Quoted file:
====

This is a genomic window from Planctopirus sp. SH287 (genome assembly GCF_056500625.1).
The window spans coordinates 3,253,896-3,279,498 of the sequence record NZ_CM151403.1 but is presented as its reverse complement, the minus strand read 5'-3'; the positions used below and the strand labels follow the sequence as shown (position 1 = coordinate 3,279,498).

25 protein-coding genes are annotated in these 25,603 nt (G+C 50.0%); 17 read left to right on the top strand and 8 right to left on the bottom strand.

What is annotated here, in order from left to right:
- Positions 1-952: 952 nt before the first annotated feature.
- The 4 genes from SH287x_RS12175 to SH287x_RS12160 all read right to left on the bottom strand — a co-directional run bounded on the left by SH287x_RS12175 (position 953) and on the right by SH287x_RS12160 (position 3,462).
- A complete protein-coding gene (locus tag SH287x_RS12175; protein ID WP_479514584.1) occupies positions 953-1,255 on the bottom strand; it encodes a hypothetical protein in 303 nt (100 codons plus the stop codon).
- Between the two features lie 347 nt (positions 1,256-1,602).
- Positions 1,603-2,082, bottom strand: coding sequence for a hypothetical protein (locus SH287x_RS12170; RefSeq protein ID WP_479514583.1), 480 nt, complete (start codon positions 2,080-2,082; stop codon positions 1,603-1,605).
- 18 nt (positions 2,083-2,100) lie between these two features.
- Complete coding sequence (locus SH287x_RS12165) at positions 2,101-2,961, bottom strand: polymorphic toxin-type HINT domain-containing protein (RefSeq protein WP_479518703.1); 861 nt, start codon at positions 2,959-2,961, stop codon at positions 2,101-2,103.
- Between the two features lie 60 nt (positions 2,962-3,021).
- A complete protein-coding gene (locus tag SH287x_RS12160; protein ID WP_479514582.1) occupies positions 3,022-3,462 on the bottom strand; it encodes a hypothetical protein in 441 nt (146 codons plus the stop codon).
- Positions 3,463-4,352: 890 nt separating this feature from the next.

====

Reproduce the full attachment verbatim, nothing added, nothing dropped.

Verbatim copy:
This is a genomic window from Planctopirus sp. SH287 (genome assembly GCF_056500625.1).
The window spans coordinates 3,253,896-3,279,498 of the sequence record NZ_CM151403.1 but is presented as its reverse complement, the minus strand read 5'-3'; the positions used below and the strand labels follow the sequence as shown (position 1 = coordinate 3,279,498).

25 protein-coding genes are annotated in these 25,603 nt (G+C 50.0%); 17 read left to right on the top strand and 8 right to left on the bottom strand.

What is annotated here, in order from left to right:
- Positions 1-952: 952 nt before the first annotated feature.
- The 4 genes from SH287x_RS12175 to SH287x_RS12160 all read right to left on the bottom strand — a co-directional run bounded on the left by SH287x_RS12175 (position 953) and on the right by SH287x_RS12160 (position 3,462).
- A complete protein-coding gene (locus tag SH287x_RS12175; protein ID WP_479514584.1) occupies positions 953-1,255 on the bottom strand; it encodes a hypothetical protein in 303 nt (100 codons plus the stop codon).
- Between the two features lie 347 nt (positions 1,256-1,602).
- Positions 1,603-2,082, bottom strand: coding sequence for a hypothetical protein (locus SH287x_RS12170; RefSeq protein ID WP_479514583.1), 480 nt, complete (start codon positions 2,080-2,082; stop codon positions 1,603-1,605).
- 18 nt (positions 2,083-2,100) lie between these two features.
- Complete coding sequence (locus SH287x_RS12165) at positions 2,101-2,961, bottom strand: polymorphic toxin-type HINT domain-containing protein (RefSeq protein WP_479518703.1); 861 nt, start codon at positions 2,959-2,961, stop codon at positions 2,101-2,103.
- Between the two features lie 60 nt (positions 2,962-3,021).
- A complete protein-coding gene (locus tag SH287x_RS12160; protein ID WP_479514582.1) occupies positions 3,022-3,462 on the bottom strand; it encodes a hypothetical protein in 441 nt (146 codons plus the stop codon).
- Positions 3,463-4,352: 890 nt separating this feature from the next.